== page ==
The single most important thing Netflix could do to improve streaming quality FOR US, not necessarily FOR THEM, would be to recognize that a streaming 'queue' makes a lot less sense (TO US) than would a multitude of streaming 'libraries'.

I can see many reasons why Netflix has not altered the queue system. Among them would be storage and other technical limitations and a desire not to alter a system that just plain works well for both them and us. Further, Netflix are still a movie rental company, in spite of (not despite) the fact that they are increasingly being viewed as people's one-stop-shop for movie viewing. The lines between renting and owning quickly blur TO US when you introduce streaming from the cloud.

On the other hand, Netflix are innovators. At least, that's how they position themselves, and I agree. To innovate the way in which we find, queue, rate, suggest, view suggestions and ultimately watch films is the next logical step for Netflix to take to cement their position as head of the "new media" world. A quick stroll over at Instantwatcher today proved that Netflix's current system is fatally flawed as, despite my 5000+ ratings, it couldn't even suggest to me the handful of my FAVORITE FILMS EVER that had just been tossed onto streaming these past couple weeks. What's further is that when I found these films I couldn't add them to my queue, as between the queue itself and the "saved films" I'm always at 500.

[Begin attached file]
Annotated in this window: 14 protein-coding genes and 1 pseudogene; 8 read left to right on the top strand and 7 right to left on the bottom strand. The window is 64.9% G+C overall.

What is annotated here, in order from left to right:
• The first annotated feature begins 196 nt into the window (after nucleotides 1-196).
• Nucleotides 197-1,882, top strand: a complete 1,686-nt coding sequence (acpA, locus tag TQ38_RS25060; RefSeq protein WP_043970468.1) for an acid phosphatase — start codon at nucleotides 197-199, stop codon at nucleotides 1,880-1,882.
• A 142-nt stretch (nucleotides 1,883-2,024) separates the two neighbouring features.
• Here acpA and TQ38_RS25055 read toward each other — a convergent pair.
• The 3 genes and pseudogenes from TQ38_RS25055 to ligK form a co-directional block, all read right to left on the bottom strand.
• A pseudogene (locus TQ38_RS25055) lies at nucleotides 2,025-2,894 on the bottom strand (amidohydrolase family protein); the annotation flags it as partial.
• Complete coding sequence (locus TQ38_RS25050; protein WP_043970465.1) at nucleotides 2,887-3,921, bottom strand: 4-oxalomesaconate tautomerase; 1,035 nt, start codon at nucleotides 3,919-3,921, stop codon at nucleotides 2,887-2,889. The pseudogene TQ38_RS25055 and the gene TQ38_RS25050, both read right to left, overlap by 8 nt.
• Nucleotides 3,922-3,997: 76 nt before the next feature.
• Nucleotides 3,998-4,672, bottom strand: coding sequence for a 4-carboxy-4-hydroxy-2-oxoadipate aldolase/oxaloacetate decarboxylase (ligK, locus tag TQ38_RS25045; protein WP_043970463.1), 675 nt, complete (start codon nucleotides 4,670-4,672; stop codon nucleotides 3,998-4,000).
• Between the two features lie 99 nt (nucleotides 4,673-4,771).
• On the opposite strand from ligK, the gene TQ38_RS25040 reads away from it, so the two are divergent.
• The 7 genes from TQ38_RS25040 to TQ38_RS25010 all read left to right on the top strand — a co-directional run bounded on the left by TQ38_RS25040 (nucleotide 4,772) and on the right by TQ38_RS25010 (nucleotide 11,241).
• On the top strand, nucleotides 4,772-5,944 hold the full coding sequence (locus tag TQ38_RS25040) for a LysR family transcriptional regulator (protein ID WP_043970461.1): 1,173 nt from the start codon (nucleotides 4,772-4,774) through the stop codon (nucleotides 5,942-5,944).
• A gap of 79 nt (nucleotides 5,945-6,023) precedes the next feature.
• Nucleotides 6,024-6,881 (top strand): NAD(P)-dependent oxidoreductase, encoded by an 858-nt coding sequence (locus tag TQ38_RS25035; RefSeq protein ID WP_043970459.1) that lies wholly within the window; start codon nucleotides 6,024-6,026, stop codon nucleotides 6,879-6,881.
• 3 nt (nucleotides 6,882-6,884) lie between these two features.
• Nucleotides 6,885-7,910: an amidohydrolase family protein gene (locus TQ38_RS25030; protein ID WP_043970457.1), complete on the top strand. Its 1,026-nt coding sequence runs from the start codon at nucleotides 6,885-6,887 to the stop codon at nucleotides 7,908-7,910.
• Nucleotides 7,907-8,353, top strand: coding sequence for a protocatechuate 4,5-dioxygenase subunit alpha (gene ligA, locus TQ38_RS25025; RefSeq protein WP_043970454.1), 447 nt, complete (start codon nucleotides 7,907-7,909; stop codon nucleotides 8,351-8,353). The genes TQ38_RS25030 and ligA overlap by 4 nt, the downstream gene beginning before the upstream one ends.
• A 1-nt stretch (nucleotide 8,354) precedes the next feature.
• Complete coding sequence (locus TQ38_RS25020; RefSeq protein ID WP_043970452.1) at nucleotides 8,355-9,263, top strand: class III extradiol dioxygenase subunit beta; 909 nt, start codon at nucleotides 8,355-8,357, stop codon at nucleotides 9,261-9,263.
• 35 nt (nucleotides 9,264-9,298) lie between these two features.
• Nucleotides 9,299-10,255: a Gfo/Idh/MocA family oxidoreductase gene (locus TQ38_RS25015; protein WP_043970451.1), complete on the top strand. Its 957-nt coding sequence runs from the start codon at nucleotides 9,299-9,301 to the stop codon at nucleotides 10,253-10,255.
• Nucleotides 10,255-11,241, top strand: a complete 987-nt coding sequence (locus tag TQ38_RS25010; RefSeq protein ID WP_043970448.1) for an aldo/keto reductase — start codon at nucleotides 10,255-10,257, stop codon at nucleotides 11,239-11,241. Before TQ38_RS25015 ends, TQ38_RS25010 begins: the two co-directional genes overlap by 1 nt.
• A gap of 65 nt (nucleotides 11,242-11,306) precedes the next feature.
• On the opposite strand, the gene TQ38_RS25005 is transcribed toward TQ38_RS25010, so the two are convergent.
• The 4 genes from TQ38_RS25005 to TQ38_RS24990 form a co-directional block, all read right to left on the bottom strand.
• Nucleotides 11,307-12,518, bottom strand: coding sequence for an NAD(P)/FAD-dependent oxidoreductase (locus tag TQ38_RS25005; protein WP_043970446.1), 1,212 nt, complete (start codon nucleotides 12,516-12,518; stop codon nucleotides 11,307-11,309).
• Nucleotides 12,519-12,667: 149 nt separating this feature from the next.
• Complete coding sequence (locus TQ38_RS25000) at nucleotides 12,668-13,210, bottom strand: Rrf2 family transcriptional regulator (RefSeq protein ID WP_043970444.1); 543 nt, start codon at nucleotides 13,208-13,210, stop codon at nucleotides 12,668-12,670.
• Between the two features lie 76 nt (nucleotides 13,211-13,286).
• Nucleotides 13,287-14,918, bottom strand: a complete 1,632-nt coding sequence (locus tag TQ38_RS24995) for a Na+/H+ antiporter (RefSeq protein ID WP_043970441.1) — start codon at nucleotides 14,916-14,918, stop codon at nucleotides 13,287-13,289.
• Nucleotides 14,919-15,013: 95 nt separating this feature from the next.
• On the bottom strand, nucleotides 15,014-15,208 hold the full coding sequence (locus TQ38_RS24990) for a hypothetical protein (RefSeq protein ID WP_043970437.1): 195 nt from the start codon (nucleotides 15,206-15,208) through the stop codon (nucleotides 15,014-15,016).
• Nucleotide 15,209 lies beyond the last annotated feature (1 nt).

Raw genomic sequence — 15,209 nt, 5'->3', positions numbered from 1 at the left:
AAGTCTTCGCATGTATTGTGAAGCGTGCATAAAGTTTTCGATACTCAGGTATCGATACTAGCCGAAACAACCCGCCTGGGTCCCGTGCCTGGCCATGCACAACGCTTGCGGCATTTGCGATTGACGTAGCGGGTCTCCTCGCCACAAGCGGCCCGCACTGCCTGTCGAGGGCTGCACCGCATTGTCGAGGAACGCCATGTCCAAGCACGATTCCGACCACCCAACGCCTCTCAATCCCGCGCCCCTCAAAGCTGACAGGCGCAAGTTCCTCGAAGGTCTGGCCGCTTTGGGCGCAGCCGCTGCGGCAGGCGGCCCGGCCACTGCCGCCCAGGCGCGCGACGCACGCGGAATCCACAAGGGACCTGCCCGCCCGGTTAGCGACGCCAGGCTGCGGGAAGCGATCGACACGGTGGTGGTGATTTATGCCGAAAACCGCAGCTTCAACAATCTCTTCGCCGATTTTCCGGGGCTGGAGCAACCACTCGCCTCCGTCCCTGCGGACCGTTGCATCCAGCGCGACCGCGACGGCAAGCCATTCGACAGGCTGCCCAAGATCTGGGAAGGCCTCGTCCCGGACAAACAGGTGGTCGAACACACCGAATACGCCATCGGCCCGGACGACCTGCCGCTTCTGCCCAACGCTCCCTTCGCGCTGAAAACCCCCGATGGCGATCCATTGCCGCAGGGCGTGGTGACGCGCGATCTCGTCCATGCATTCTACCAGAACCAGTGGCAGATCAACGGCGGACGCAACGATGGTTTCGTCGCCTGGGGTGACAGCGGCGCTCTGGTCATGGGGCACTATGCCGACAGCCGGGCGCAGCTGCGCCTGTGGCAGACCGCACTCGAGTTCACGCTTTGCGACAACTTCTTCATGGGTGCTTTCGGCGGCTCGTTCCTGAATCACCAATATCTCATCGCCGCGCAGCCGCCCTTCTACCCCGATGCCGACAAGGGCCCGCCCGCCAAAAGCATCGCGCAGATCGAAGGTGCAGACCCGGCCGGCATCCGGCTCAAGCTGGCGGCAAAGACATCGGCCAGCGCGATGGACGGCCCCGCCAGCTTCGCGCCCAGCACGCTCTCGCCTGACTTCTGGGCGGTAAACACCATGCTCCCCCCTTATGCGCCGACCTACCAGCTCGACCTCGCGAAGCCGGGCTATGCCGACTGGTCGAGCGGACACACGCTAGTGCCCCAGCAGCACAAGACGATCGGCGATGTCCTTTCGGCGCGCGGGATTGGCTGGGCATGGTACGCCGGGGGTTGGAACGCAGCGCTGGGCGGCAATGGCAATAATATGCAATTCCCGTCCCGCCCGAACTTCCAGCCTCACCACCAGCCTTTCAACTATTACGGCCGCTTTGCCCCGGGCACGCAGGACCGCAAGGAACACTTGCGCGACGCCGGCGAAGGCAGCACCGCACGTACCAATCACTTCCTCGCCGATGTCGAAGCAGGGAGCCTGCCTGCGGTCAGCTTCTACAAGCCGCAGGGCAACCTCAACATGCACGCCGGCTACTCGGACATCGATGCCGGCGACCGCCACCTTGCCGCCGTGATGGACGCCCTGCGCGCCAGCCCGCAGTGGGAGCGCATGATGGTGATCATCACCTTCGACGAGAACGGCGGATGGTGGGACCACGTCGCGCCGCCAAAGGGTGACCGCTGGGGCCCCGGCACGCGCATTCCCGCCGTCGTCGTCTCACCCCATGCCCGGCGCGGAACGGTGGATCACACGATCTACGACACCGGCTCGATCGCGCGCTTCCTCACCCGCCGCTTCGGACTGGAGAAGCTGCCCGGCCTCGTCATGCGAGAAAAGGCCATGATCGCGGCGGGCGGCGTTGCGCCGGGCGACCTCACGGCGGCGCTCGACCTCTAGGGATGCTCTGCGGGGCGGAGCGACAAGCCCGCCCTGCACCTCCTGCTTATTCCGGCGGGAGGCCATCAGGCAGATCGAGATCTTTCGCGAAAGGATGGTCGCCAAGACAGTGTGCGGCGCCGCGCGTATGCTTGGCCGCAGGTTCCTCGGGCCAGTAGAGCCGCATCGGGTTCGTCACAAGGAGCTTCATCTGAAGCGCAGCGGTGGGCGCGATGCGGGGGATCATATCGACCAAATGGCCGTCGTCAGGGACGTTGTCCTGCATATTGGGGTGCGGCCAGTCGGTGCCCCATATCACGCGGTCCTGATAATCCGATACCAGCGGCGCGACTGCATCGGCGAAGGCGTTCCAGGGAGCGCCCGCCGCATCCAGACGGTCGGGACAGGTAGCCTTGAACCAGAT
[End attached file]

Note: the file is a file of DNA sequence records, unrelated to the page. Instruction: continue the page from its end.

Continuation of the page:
This problem is exacerbated by numerous issues, such as the fact that keeping "The X-Files" in my queue takes up 9 slots, always. Hercules takes up 6, Stargate takes up 9, Atlantis takes up 5, and etc. Soon, the separated TV seasons eat up a chunk of my queue. Don't even get me started on MST3K! And while the obvious answer is to remove that which I've all ready watched, every librarian the world over knows that out of sight is truly out of mind. This might superficially work to Netflix's advantage, but for a company that wants to be the centerpiece of my living room, it's a detriment.